# $\sum_{j=1}^n \sum_{k=j+1}^n (1)$

This is an elementary question but somehow I am having a hard time seeing it. Can someone post a step by step why is it that:

$$\sum_{j=1}^n \sum_{k>j} \ (1) = \sum_{j=1}^n \sum_{k=j+1}^n (1) = \binom{n}{2} = \frac{1}{2} n(n-1)$$

Also could someone post a link to a pdf or a website where I can practice these? I looked online but could only find examples of cases where $n<10$.

• please don't edit the question again and again remove that c you added after answering the question – Deepesh Meena Sep 3 '18 at 3:07

$$\sum_{j=1}^n \sum_{k=j+1}^n 1=\sum_{j=1}^n (n-j)=n\sum_{j=1}^n 1-\sum_{j=1}^n j=n^2-\frac{1}{2} n (n+1)=\frac{1}{2} (n-1) n$$

How I see this is I start with $j = 1$ And so my next sum is $$\Sigma_{k = 2} ^{n} (1) = n-1$$ Now I'll add to this the value for when $j=2$, which will be $$\Sigma_{k = 3}^n (1) = n - 2$$. This pattern continues, so the nested sum you want is really just $$\Sigma_{i = 1}^n (n-i) = \Sigma_{i =1}^n(i) = \frac{1}{2} n(n-1)$$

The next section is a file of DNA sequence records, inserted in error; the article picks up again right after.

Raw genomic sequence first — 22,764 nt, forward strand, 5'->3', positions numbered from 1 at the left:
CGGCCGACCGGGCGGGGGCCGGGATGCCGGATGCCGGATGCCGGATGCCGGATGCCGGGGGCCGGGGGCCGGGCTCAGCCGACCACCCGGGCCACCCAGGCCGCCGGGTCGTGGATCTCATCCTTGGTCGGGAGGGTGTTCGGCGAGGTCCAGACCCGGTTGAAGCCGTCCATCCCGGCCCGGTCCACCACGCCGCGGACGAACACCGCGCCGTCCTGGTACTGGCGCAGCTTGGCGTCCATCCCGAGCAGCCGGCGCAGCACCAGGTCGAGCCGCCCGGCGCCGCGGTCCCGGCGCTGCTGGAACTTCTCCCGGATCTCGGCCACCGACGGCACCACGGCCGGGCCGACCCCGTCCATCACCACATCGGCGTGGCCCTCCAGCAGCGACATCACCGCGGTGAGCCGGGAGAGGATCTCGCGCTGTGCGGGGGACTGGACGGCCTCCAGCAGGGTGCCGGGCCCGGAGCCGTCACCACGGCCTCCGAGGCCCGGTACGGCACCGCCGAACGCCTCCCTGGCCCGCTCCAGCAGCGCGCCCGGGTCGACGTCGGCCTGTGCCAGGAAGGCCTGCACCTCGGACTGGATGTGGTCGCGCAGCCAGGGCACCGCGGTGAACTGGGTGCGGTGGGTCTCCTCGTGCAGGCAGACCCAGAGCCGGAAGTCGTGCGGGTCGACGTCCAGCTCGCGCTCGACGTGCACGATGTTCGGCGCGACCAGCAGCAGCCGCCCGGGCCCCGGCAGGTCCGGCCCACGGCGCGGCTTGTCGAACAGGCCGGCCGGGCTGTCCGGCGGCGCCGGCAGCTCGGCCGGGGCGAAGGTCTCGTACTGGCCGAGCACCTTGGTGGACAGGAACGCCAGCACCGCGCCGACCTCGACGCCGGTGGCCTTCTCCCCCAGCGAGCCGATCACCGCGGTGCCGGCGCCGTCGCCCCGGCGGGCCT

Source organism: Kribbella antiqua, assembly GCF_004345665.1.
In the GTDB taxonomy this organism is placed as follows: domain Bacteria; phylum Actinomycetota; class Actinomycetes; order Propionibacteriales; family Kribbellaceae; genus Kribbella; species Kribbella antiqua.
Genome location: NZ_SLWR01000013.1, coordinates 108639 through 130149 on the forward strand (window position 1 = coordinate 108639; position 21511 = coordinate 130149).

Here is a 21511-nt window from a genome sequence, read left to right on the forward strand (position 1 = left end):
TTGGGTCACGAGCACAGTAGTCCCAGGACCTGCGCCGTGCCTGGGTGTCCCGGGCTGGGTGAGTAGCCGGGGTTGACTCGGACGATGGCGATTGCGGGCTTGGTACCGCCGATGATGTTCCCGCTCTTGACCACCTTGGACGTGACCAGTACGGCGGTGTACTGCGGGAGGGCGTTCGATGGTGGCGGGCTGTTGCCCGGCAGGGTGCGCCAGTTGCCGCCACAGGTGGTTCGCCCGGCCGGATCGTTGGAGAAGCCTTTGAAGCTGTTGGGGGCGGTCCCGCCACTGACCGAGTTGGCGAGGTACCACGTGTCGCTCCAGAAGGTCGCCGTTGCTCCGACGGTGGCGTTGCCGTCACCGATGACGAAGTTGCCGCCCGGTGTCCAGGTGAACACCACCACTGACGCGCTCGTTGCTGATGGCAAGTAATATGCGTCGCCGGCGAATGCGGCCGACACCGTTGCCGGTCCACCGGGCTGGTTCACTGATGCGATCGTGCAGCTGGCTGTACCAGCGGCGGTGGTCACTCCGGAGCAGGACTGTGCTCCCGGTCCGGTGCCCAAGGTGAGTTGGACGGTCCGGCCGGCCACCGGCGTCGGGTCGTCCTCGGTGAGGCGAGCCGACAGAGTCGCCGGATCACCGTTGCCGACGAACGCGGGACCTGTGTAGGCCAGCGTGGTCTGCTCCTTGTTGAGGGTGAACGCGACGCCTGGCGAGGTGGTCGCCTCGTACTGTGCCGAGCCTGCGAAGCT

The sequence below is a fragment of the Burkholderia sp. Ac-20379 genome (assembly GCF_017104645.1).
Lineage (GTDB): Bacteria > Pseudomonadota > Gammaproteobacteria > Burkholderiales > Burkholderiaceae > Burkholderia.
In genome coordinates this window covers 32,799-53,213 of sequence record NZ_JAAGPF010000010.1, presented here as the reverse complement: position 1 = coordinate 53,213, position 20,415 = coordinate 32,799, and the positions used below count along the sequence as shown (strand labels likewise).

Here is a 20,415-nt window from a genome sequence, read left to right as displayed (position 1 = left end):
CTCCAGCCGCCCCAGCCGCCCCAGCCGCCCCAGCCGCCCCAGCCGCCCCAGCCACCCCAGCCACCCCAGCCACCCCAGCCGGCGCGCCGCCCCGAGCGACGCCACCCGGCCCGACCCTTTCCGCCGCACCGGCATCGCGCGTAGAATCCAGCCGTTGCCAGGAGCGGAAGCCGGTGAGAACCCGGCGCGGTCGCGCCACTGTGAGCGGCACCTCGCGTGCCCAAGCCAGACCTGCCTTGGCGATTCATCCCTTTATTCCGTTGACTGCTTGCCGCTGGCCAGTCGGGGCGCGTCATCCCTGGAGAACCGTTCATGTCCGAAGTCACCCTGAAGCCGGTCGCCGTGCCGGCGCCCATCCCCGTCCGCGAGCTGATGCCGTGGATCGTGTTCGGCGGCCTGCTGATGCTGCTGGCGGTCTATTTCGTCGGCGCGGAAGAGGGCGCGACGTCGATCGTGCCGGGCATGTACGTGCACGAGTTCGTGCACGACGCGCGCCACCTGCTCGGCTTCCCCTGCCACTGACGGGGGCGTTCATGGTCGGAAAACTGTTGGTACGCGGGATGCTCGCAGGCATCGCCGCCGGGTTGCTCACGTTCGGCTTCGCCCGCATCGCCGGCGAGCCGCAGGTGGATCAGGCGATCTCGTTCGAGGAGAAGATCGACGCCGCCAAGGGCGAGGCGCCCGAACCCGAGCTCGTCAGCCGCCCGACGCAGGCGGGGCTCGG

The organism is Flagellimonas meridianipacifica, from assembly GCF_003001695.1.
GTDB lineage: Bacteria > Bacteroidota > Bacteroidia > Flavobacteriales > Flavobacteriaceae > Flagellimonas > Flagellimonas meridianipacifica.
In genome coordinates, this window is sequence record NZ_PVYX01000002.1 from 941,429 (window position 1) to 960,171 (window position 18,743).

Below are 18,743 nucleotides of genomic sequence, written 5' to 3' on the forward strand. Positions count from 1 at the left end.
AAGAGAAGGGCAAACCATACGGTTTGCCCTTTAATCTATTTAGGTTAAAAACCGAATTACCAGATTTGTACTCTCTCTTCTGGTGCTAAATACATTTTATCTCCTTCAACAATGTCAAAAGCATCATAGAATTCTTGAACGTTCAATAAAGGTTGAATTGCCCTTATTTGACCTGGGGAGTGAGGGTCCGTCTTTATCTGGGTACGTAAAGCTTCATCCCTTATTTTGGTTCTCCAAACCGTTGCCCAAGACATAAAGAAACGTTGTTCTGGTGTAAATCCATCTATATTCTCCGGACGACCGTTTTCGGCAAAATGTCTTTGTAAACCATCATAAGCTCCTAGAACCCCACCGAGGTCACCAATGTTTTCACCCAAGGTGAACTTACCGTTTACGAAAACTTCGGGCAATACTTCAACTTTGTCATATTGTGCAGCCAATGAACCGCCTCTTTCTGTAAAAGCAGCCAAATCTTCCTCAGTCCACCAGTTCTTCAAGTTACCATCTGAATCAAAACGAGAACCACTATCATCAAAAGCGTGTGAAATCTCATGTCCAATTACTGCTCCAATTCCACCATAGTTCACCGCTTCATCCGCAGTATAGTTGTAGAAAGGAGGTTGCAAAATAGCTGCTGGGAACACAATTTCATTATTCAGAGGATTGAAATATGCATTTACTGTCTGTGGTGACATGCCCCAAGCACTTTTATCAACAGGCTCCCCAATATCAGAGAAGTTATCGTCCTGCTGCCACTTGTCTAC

Hope that helps!!

$$\binom{n}{2}=\frac{n!}{2!(n-2)!}=\frac{n(n-1)(n-2)!}{2!(n-2)!}=\frac{n(n-1)}{2}$$

$$\sum_{k=1}^{j}1=j$$ $$\sum_{k=1}^{n}1=n$$ $$\sum_{k=1}^{n}1=\sum_{k=1}^{j}1+\sum_{k=j+1}^{n}1$$ $$\sum_{k=j+1}^{n}1=\sum_{k=1}^{n}1-\sum_{k=1}^{j}1=n-j$$

$$\sum_{j=1}^n \sum_{k=j+1}^{n} \ 1 =\sum_{j=1}^n\left(n-j\right)$$

• I know. I am asking about the summation steps. Thanks. – Note Sep 3 '18 at 3:01
• I think you meant $\sum_{k=1}^j k = \frac{j(j+1)}{2}$ not $\sum_{k=1}^j 1$. – Note Sep 3 '18 at 3:23
• yup sorry I will edit it – Deepesh Meena Sep 3 '18 at 3:24
• Is that fine now – Deepesh Meena Sep 3 '18 at 3:25